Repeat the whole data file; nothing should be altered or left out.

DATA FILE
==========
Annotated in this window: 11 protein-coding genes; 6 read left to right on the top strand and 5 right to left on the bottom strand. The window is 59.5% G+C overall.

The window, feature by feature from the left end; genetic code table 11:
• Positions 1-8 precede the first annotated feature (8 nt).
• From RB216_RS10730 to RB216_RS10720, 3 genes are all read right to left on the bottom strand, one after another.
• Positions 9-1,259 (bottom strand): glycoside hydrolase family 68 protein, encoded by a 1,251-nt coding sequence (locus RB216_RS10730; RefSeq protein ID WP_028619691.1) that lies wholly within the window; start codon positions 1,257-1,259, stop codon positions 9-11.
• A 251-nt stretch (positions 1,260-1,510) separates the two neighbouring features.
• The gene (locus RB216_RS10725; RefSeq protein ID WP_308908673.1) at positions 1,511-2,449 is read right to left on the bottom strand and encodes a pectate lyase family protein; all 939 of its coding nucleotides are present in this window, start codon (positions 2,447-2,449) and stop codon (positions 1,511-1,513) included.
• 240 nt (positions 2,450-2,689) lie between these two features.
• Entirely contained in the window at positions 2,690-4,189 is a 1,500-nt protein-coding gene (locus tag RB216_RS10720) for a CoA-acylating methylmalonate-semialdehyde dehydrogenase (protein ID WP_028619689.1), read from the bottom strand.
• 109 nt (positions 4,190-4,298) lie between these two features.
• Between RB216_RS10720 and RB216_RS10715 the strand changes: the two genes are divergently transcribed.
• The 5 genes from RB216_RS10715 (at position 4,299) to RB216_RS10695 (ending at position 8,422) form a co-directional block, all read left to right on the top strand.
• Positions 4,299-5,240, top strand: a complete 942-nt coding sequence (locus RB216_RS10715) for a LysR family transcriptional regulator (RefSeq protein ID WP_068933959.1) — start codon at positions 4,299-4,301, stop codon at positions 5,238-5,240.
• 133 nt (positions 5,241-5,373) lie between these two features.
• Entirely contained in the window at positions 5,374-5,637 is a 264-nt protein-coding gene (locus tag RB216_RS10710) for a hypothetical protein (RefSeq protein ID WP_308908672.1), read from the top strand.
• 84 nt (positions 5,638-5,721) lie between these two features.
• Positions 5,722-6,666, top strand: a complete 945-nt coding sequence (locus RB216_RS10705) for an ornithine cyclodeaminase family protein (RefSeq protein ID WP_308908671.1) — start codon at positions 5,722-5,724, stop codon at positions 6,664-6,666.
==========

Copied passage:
Annotated in this window: 11 protein-coding genes; 6 read left to right on the top strand and 5 right to left on the bottom strand. The window is 59.5% G+C overall.

The window, feature by feature from the left end; genetic code table 11:
• Positions 1-8 precede the first annotated feature (8 nt).
• From RB216_RS10730 to RB216_RS10720, 3 genes are all read right to left on the bottom strand, one after another.
• Positions 9-1,259 (bottom strand): glycoside hydrolase family 68 protein, encoded by a 1,251-nt coding sequence (locus RB216_RS10730; RefSeq protein ID WP_028619691.1) that lies wholly within the window; start codon positions 1,257-1,259, stop codon positions 9-11.
• A 251-nt stretch (positions 1,260-1,510) separates the two neighbouring features.
• The gene (locus RB216_RS10725; RefSeq protein ID WP_308908673.1) at positions 1,511-2,449 is read right to left on the bottom strand and encodes a pectate lyase family protein; all 939 of its coding nucleotides are present in this window, start codon (positions 2,447-2,449) and stop codon (positions 1,511-1,513) included.
• 240 nt (positions 2,450-2,689) lie between these two features.
• Entirely contained in the window at positions 2,690-4,189 is a 1,500-nt protein-coding gene (locus tag RB216_RS10720) for a CoA-acylating methylmalonate-semialdehyde dehydrogenase (protein ID WP_028619689.1), read from the bottom strand.
• 109 nt (positions 4,190-4,298) lie between these two features.
• Between RB216_RS10720 and RB216_RS10715 the strand changes: the two genes are divergently transcribed.
• The 5 genes from RB216_RS10715 (at position 4,299) to RB216_RS10695 (ending at position 8,422) form a co-directional block, all read left to right on the top strand.
• Positions 4,299-5,240, top strand: a complete 942-nt coding sequence (locus RB216_RS10715) for a LysR family transcriptional regulator (RefSeq protein ID WP_068933959.1) — start codon at positions 4,299-4,301, stop codon at positions 5,238-5,240.
• 133 nt (positions 5,241-5,373) lie between these two features.
• Entirely contained in the window at positions 5,374-5,637 is a 264-nt protein-coding gene (locus tag RB216_RS10710) for a hypothetical protein (RefSeq protein ID WP_308908672.1), read from the top strand.
• 84 nt (positions 5,638-5,721) lie between these two features.
• Positions 5,722-6,666, top strand: a complete 945-nt coding sequence (locus RB216_RS10705) for an ornithine cyclodeaminase family protein (RefSeq protein ID WP_308908671.1) — start codon at positions 5,722-5,724, stop codon at positions 6,664-6,666.